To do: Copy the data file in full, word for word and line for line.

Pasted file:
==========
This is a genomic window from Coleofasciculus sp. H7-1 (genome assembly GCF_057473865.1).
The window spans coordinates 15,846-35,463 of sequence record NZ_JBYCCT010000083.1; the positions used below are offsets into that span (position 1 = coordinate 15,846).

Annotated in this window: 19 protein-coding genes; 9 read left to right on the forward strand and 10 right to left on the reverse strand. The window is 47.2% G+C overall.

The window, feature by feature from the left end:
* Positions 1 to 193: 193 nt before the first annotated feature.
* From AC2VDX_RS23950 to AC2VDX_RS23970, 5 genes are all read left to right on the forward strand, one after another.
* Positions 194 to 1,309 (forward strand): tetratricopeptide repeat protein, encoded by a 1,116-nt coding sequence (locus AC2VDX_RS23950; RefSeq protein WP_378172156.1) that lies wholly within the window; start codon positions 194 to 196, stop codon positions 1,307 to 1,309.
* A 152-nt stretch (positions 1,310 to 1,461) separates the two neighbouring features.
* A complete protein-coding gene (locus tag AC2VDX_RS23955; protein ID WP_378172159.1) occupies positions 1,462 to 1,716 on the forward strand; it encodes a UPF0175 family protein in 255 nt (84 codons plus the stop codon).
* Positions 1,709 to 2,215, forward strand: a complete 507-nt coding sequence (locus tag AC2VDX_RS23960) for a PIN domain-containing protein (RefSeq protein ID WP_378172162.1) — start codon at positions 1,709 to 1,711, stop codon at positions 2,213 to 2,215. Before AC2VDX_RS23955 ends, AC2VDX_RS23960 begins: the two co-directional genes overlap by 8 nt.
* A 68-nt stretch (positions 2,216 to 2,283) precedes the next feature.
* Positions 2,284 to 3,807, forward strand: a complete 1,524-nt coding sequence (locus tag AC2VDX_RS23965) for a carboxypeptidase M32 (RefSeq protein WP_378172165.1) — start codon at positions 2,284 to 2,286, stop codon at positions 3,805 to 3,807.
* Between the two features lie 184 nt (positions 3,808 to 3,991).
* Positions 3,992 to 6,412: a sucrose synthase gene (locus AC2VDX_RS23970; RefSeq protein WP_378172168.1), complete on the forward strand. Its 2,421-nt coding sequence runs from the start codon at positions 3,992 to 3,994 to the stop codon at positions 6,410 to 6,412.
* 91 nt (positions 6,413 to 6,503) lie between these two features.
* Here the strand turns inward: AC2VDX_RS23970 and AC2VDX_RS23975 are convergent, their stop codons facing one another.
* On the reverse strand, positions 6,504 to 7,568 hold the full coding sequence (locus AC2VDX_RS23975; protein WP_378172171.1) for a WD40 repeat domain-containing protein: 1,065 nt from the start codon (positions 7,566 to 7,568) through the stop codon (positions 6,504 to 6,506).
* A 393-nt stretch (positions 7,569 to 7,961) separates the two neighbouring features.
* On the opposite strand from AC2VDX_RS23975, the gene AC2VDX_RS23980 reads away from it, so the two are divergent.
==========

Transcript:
This is a genomic window from Coleofasciculus sp. H7-1 (genome assembly GCF_057473865.1).
The window spans coordinates 15,846-35,463 of sequence record NZ_JBYCCT010000083.1; the positions used below are offsets into that span (position 1 = coordinate 15,846).

Annotated in this window: 19 protein-coding genes; 9 read left to right on the forward strand and 10 right to left on the reverse strand. The window is 47.2% G+C overall.

The window, feature by feature from the left end:
* Positions 1 to 193: 193 nt before the first annotated feature.
* From AC2VDX_RS23950 to AC2VDX_RS23970, 5 genes are all read left to right on the forward strand, one after another.
* Positions 194 to 1,309 (forward strand): tetratricopeptide repeat protein, encoded by a 1,116-nt coding sequence (locus AC2VDX_RS23950; RefSeq protein WP_378172156.1) that lies wholly within the window; start codon positions 194 to 196, stop codon positions 1,307 to 1,309.
* A 152-nt stretch (positions 1,310 to 1,461) separates the two neighbouring features.
* A complete protein-coding gene (locus tag AC2VDX_RS23955; protein ID WP_378172159.1) occupies positions 1,462 to 1,716 on the forward strand; it encodes a UPF0175 family protein in 255 nt (84 codons plus the stop codon).
* Positions 1,709 to 2,215, forward strand: a complete 507-nt coding sequence (locus tag AC2VDX_RS23960) for a PIN domain-containing protein (RefSeq protein ID WP_378172162.1) — start codon at positions 1,709 to 1,711, stop codon at positions 2,213 to 2,215. Before AC2VDX_RS23955 ends, AC2VDX_RS23960 begins: the two co-directional genes overlap by 8 nt.
* A 68-nt stretch (positions 2,216 to 2,283) precedes the next feature.
* Positions 2,284 to 3,807, forward strand: a complete 1,524-nt coding sequence (locus tag AC2VDX_RS23965) for a carboxypeptidase M32 (RefSeq protein WP_378172165.1) — start codon at positions 2,284 to 2,286, stop codon at positions 3,805 to 3,807.
* Between the two features lie 184 nt (positions 3,808 to 3,991).
* Positions 3,992 to 6,412: a sucrose synthase gene (locus AC2VDX_RS23970; RefSeq protein WP_378172168.1), complete on the forward strand. Its 2,421-nt coding sequence runs from the start codon at positions 3,992 to 3,994 to the stop codon at positions 6,410 to 6,412.
* 91 nt (positions 6,413 to 6,503) lie between these two features.
* Here the strand turns inward: AC2VDX_RS23970 and AC2VDX_RS23975 are convergent, their stop codons facing one another.
* On the reverse strand, positions 6,504 to 7,568 hold the full coding sequence (locus AC2VDX_RS23975; protein WP_378172171.1) for a WD40 repeat domain-containing protein: 1,065 nt from the start codon (positions 7,566 to 7,568) through the stop codon (positions 6,504 to 6,506).
* A 393-nt stretch (positions 7,569 to 7,961) separates the two neighbouring features.
* On the opposite strand from AC2VDX_RS23975, the gene AC2VDX_RS23980 reads away from it, so the two are divergent.